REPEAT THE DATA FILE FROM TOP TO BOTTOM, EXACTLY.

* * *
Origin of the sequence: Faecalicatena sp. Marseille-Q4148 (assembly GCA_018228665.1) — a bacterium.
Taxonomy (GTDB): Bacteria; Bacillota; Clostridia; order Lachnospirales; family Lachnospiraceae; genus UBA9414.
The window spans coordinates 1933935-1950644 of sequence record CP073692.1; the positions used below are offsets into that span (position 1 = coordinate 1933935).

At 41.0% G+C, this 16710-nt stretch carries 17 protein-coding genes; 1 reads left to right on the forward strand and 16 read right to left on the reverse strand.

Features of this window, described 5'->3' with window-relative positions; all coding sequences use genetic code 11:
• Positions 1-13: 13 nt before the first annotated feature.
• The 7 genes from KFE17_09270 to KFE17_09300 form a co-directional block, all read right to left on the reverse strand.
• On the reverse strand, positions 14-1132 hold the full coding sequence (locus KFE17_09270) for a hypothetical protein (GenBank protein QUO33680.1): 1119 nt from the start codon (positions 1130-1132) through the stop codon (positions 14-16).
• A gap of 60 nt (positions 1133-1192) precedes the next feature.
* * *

Origin of the sequence: Faecalicatena sp. Marseille-Q4148 (assembly GCA_018228665.1) — a bacterium.
Taxonomy (GTDB): Bacteria; Bacillota; Clostridia; order Lachnospirales; family Lachnospiraceae; genus UBA9414.
The window spans coordinates 1933935-1950644 of sequence record CP073692.1; the positions used below are offsets into that span (position 1 = coordinate 1933935).

At 41.0% G+C, this 16710-nt stretch carries 17 protein-coding genes; 1 reads left to right on the forward strand and 16 read right to left on the reverse strand.

Features of this window, described 5'->3' with window-relative positions; all coding sequences use genetic code 11:
• Positions 1-13: 13 nt before the first annotated feature.
• The 7 genes from KFE17_09270 to KFE17_09300 form a co-directional block, all read right to left on the reverse strand.
• On the reverse strand, positions 14-1132 hold the full coding sequence (locus KFE17_09270) for a hypothetical protein (GenBank protein QUO33680.1): 1119 nt from the start codon (positions 1130-1132) through the stop codon (positions 14-16).
• A gap of 60 nt (positions 1133-1192) precedes the next feature.